Yevamot, Chapter Ten, Mishnah Five
This mishnah deals with a quite complicated situation in which a man marries a series of sisters, thinking that each previous one was dead, and then finds out that they are all alive. If we sort out all of the details, this braintwister shouldnt be so bad.
1) If a man was told Your wife is dead and he married her paternal sister; [and when he was told] She is dead, he married her maternal sister; [and when he was told] She is dead, and he married her paternal sister; [and when he was told] She is dead, he married her maternal sister; and later it was found that they were all alive, he is permitted to the first, third and fifth, and they exempt their rivals;
a) But he is forbidden to the second and the fourth, and intercourse with one of these does not exempt her rival.
2) If he had intercourse with the second after the death of the first, he is permitted to the second and fourth, and they exempt their rivals;
a) But he is forbidden to the third and the fifth, and intercourse with one of these does not exempt her rival.
Section one: A man was married to Rachel (1), and when told that she died, he married Hana (2), Rachels paternal sister. When told that Hana died, he married Tova (3), Hanas maternal sister. Rachel (1) and Tova (3) do not share any parents. When told that Tova has died, he marries Yael (4), Tovas paternal sister. Yael (4) does not share any parents with Rachel (1) or Hana (2). When told that Yael has died, he marries Rivka (5), Yaels maternal sister. Rivka (5) does not share any parents with Rachel (1), Hana (2) or Tova (3).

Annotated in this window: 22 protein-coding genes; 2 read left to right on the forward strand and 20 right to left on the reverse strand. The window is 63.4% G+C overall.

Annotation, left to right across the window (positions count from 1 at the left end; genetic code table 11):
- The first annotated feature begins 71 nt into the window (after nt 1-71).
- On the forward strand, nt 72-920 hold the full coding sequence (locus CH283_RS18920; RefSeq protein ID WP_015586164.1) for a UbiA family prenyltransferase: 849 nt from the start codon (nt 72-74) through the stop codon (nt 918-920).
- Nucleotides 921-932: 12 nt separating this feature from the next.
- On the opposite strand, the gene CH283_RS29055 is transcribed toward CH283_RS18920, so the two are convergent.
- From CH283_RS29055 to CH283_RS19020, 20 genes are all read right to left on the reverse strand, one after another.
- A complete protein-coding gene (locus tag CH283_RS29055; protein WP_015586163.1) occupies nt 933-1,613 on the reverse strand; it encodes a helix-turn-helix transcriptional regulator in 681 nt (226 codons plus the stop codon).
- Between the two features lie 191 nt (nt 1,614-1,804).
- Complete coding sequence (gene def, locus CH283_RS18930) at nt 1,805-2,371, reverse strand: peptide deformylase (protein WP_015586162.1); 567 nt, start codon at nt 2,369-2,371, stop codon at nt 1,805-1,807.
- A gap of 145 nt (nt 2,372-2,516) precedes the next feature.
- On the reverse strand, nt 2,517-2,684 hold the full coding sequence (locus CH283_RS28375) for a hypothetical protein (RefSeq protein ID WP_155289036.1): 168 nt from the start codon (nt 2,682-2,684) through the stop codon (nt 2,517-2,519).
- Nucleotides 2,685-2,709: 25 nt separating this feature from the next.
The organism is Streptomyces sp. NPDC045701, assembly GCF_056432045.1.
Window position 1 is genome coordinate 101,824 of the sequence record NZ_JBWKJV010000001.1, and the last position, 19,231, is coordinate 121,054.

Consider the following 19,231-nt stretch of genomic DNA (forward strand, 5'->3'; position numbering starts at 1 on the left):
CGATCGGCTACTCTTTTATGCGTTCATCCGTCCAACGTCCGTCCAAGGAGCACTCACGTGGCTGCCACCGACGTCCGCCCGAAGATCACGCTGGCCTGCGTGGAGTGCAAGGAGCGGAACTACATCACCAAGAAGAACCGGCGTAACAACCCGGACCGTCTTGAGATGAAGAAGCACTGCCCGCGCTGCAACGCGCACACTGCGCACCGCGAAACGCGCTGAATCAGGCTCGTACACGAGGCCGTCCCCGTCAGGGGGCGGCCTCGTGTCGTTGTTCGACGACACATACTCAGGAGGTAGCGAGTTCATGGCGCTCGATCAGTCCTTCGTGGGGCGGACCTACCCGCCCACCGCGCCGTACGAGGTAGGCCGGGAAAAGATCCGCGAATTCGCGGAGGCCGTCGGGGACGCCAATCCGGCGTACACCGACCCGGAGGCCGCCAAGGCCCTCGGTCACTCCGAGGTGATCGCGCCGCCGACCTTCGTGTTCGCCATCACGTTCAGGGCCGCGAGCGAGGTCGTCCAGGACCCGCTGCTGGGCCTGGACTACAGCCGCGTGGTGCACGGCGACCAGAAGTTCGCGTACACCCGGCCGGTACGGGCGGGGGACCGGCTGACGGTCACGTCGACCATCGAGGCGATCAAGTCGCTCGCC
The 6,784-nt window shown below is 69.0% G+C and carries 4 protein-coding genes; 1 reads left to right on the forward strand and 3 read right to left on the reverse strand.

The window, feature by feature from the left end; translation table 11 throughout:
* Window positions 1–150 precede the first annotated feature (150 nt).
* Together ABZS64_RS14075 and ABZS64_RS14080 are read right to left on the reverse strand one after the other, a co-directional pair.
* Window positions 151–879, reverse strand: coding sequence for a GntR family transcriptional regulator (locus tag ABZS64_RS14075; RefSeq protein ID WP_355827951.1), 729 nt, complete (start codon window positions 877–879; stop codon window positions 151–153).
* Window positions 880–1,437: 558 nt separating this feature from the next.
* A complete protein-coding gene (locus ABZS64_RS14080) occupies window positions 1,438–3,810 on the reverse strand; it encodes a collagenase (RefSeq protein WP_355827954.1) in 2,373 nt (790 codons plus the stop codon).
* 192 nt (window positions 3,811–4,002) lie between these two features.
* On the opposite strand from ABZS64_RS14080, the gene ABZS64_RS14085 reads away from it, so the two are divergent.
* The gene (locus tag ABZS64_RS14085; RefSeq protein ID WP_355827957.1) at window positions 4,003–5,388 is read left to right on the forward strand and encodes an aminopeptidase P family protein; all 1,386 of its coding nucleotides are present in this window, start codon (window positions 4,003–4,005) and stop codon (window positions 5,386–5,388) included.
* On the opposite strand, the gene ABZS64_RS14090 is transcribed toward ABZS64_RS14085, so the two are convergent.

At this point, the hapless husband finds out that all of these women are still alive (you can just imagine the shock on the poor guys face!). The mishnah rules that he may stay married to the first, the third and the fifth. This means that even though the third woman is the second womans sister, and he is forbidden to the second woman, he may stay with the third (the same with the fifth, who is the fourths sister). This is because the marriage to the second and the fourth was not valid marriage, because he had already married the first and the third, and they were still alive. Since the marriage with the second and the fourth was not valid marriage, he is permitted to marry their sisters.
The mishnah also teaches that the first, third and fifth women exempt their rival wives from the need for yibbum. This means that should this husband die without children, when one of his brothers does yibbum or halitzah with one of these women, the rest of the women are exempt.
He is forbidden to stay married to the second and the fourth women, since they are the sisters of the first and third respectively. Since both of these women are not validly married, and therefore are not liable for yibbum or halitzah, should someone perform yibbum or halitzah with them, it would not exempt their rivals.
Section two: After the death of the first wife, he is permitted to have relations with the second wife. If he does so, then he can no longer stay with the third wife, and he can now have relations with the fourth wife (since the marriage with the third wife is now invalid). Since he can have relations with the fourth wife, he cannot stay married to the fifth wife. In this case, the second and fourth wife would be liable for yibbum and therefore they make their rival wives exempt. The third and fifth wife are not liable for yibbum, therefore they would not make their rival wives exempt.